Bio: Dr. George Hripcsak, MD, MS, is Vivian Beaumont Allen Professor at Columbia University’s Department of Biomedical Informatics. Dr. George Hripcsak, MD, MS, is Vivian Beaumont Allen Professor at Columbia University’s Department of Biomedical Informatics. He is a board-certified internist with degrees in chemistry, medicine, and biostatistics. Dr. Hripcsak is interested in the clinical information stored in electronic health records and their use in improving health care. Health record data are sparse, irregularly sampled, complex, and biased. Using causal inference, nonlinear time series analysis, machine learning, knowledge engineering, and natural language processing, he is developing the methods necessary to produce reliable medical evidence from the data. Dr. Hripcsak leads the Observational Health Data Sciences and Informatics (OHDSI) coordinating center; OHDSI is an international network with thousands of collaborators from 83 countries and health records on almost one billion unique patients. He co-chaired the Meaningful Use Workgroup of the U.S. Department of Health and Human Services’ Office of the National Coordinator of Health Information Technology. Dr. Hripcsak is a member of the National Academy of Medicine, the American College of Medical Informatics, the International Academy of Health Sciences Informatics, and the New York Academy of Medicine. He was awarded the highest honor by the American College of Medical Informatics, the 2022 Morris F. Collen Award of Excellence. He has over 500 publications.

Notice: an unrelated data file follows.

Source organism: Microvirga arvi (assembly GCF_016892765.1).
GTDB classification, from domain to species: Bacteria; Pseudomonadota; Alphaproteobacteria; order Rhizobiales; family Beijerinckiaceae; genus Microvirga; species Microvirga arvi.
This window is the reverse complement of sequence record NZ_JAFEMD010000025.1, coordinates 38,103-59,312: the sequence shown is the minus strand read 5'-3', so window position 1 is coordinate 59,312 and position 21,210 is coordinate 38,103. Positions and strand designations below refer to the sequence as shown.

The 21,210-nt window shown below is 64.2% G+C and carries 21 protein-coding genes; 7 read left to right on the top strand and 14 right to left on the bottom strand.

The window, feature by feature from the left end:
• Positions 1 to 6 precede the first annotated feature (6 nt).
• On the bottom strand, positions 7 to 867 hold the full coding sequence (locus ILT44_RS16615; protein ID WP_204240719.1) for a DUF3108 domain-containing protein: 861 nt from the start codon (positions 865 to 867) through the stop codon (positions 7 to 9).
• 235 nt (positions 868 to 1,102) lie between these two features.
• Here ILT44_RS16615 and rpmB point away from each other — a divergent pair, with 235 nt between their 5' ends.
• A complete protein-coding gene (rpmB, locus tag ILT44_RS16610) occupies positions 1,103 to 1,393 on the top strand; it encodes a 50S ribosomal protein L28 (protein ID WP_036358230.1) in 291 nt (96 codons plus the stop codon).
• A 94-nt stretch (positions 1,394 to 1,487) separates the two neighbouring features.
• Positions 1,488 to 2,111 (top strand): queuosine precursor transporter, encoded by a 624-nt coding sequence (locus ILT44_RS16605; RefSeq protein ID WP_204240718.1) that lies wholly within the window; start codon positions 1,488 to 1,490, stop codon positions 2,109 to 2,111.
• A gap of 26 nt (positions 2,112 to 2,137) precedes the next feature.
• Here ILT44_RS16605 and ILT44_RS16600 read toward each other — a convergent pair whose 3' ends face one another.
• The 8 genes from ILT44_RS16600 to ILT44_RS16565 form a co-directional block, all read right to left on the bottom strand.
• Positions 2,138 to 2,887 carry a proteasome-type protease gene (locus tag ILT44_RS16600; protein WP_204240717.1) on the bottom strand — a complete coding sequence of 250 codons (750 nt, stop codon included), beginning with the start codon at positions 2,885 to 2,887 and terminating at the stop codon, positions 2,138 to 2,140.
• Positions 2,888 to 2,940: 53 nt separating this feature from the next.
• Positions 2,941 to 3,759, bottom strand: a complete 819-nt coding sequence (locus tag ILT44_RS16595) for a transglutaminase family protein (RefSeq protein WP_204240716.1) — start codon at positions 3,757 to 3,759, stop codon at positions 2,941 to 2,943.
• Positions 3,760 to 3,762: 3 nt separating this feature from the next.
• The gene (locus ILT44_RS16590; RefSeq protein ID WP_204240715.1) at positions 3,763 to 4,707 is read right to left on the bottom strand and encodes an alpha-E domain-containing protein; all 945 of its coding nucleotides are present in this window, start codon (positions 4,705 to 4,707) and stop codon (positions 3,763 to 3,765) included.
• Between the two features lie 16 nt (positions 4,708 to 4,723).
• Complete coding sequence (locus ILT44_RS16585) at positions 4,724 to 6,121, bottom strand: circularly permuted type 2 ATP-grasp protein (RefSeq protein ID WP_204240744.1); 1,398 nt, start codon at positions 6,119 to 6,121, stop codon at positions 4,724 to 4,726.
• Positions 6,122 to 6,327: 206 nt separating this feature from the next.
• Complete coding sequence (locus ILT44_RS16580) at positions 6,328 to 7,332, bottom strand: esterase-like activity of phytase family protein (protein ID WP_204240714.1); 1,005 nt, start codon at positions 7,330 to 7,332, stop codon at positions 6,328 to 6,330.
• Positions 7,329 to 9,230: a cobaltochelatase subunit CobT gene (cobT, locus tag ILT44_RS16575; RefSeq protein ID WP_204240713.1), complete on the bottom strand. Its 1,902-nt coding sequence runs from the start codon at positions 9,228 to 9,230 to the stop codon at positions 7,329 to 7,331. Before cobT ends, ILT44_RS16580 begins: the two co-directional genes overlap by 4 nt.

Topic: Real-World Effectiveness of BNT162b2 Against Infection and Severe Diseases in Children and Adolescents: causal inference under misclassification in treatment status

Presenter: Dr. Yong Chen, Professor & Director of the Center for Health AI and Synthesis of Evidence (CHASE) at the University of Pennsylvania